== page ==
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Straight Fire At Notre Dame

Angry student denounces university's priest-president for equivocating on McCarrick, urges him to 'repent'
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In this scorching letter to the editor of the Notre Dame Observer, a sign that the younger generation of Catholics is not prepared to keep its head down while the Church’s leadership class excuses its own sins and failings. Father John Jenkins is the president of the University of Notre Dame:

I must say at the outset that I am a loyal son of the Church, and it is because of my love for her that I cannot stay silent regarding Fr. Jenkins’ recent comments about the clerical sex abuse crisis. Fr. Jenkins demonstrated clearly that he either doesn’t recognize that evil stalks our world — which is extremely awkward given that he is a Catholic priest — or that he is is willfully blind to it.

Both conclusions are horrendous, and he must swiftly and contritely retract his tone deaf remarks, recently made in an interview with Crux, an online newspaper devoted to covering the Catholic Church, and beg the forgiveness of the Church, if he is to avoid further scandalizing the faithful, victims or otherwise.

Fr. Jenkins implores us to resist the “[un]helpful tendency” to cast as “monsters” the perpetrators of systematic child rape and serial sexual abuse, such as those exposed by the August 2018 Pennsylvania grand jury report. He is speaking specifically of ex-Cardinal Theodore McCarrick, once a prince of the Church and successor to the Apostles, who for years repeatedly sexually abused the seminarians left in his care. Such abuse was an “open secret.”

Ines San Martín, the reporter conducting the interview, writes that it is “befitting” of Fr. Jenkins to find “complexity” in the wickedness perpetrated by his fellow clerics because he is an “Oxford-educated philosopher.”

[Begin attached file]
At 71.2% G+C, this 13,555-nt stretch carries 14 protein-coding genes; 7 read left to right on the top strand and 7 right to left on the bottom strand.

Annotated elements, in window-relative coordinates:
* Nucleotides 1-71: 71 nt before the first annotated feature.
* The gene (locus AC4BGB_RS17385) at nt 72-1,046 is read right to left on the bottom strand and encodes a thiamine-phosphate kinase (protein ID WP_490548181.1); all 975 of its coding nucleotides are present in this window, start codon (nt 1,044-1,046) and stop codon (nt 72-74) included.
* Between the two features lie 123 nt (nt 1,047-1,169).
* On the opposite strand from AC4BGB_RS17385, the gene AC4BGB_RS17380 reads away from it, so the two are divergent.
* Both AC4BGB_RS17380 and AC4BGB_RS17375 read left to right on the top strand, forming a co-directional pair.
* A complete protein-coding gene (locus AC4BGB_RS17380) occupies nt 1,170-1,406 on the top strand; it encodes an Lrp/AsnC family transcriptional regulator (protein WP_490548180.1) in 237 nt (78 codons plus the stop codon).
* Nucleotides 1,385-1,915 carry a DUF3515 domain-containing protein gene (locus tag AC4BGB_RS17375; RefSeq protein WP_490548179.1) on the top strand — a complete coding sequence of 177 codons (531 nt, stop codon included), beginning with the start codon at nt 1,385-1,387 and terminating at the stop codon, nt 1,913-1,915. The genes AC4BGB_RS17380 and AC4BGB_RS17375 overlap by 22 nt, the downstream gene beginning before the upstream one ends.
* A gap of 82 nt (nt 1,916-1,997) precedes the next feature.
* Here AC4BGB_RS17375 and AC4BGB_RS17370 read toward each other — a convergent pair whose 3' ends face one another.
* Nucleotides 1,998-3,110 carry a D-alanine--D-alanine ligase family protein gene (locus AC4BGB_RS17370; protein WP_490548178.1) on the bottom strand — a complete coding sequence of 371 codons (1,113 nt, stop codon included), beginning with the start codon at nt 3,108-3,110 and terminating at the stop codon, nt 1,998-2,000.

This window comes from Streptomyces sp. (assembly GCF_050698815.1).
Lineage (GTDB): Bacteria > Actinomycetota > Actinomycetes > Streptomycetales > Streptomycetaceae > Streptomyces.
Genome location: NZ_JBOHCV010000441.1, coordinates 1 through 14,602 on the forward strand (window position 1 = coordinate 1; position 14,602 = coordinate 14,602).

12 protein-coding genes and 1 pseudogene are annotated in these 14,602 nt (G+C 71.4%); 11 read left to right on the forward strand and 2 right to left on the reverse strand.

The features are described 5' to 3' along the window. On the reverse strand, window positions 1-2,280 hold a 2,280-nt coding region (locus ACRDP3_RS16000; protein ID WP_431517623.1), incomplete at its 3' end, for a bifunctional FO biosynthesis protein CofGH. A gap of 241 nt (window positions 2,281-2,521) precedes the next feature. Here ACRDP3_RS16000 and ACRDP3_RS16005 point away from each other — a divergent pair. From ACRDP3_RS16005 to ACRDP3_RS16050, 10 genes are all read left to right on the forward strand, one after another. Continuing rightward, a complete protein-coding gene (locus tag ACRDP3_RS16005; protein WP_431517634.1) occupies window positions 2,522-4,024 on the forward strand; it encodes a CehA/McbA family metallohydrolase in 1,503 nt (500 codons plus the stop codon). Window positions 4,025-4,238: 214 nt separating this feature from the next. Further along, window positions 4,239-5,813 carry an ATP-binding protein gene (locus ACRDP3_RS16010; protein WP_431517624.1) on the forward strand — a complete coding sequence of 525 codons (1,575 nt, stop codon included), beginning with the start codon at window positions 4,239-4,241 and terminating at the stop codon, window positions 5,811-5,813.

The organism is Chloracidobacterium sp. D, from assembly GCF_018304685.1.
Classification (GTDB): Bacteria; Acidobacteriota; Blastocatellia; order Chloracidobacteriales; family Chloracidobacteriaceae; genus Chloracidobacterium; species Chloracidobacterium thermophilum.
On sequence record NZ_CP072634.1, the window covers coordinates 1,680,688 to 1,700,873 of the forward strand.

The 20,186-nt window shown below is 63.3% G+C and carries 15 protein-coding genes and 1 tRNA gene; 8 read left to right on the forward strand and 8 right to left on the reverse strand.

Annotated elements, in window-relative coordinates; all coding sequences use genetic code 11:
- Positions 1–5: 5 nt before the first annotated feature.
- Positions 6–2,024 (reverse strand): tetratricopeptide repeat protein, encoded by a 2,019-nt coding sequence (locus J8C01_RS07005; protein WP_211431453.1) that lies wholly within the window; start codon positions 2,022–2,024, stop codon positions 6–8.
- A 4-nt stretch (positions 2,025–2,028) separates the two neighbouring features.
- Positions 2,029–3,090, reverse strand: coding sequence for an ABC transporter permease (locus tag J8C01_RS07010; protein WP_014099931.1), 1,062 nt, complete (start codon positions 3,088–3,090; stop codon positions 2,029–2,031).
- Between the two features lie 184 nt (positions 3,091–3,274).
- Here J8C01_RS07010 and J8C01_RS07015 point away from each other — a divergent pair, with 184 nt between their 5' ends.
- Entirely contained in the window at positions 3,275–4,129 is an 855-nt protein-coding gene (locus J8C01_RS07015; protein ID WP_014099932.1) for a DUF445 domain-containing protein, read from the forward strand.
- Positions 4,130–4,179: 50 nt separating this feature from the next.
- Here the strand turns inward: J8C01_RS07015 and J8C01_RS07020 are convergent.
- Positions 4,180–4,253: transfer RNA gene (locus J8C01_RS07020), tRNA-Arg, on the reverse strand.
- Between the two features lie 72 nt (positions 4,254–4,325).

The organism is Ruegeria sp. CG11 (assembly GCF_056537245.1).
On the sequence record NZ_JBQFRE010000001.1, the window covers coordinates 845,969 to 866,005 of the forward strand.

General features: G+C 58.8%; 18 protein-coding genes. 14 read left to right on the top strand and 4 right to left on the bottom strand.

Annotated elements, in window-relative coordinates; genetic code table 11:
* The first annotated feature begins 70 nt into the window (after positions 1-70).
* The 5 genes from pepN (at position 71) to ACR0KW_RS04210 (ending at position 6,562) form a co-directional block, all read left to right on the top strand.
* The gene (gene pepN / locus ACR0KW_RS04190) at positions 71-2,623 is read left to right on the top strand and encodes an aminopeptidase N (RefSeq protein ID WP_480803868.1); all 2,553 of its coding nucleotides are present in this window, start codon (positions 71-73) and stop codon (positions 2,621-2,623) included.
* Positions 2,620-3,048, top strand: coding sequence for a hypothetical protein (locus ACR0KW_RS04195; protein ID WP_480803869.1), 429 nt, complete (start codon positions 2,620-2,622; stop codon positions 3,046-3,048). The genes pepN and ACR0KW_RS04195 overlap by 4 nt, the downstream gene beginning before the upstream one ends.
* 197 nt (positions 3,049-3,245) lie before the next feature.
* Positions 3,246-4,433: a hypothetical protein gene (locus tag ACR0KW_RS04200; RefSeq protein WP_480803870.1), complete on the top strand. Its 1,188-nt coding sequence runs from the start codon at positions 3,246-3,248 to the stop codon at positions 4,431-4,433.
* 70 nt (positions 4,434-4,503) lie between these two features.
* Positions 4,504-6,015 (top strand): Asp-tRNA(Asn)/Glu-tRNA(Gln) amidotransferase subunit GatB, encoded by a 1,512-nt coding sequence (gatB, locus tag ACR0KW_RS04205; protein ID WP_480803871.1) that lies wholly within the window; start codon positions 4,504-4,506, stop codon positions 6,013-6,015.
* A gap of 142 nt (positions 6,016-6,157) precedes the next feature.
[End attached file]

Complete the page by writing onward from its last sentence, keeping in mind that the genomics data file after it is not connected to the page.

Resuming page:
Is this a joke?

There is nothing “complex” about what has happened here at all. Priests, who are commanded to tend to their parishioners as a shepherd to his flock — caring for them, accompanying them in their joys and sorrows, witnessing as Christ to them as they journey to their eternal home and protecting them — sexually abused the most vulnerable in their charge, children and men like McCarrick, when they weren’t debasing themselves by abusing others, systematically covered it up.

Frankly, only an “Oxford-educated philosopher” could possibly see anything in this heinous mess other than a thick coating of demonic filth, a filth that now covers the Body of Christ and obscures her God-given mission: “Go ye therefore, and teach all nations, baptizing them in the name of the Father, and of the Son, and of the Holy Ghost” (Matthew. 28:19). Institutions that churn out moral illiterates, bereft also of common sense, do not deserve our respect, regardless of how “prestigious” they are. “For what shall it profit a man, if he shall gain the whole world, and lose his own soul?” (Matthew. 8:36).

There is nothing “nuanced” or “ambiguous” about this tragedy. Rather than give of themselves fully — spiritually, mentally, emotionally and physically — these priests selfishly indulged their own twisted, sinful desires and abused those they were to love, even unto death — like Christ.

Instead of living out Our Lord’s sacrificial words, words they repeated each time they celebrated the holy sacrifice of the Mass — “For this is My Body, which will be given up for you” — they chose instead to act out predatory words, placed in hearts by Satan and allowed to take root there because of their sloth and woefully insufficient fear of the Lord: “That is your body, taken and trashed by me.”

Jesus has a stinging denunciation for men like this, for those who cover up their crimes and wicked sins and, I’m sure, for those who excuse it all, dismissing it with sophisticated but, ultimately, deeply hollow, jargon, as Fr. Jenkins has done: “It is impossible that scandals should not come: but woe to him through whom they come. It were better for him, that a millstone were hanged about his neck, and he cast into the sea, than that he should scandalize one of these little ones” (Luke. 17:1-2).

Repent, Fr. Jenkins. Rather than play “footsie” with evil, do your sacramentally commanded duty as a priest, and fight it with all your strength.

Deion Kathawa

Notre Dame Law ’20

That, my friends, is what you call a hot take. A few months ago, Father Jenkins declined a request by alumni to rescind the honorary degree Notre Dame bestowed upon McCarrick in 2008.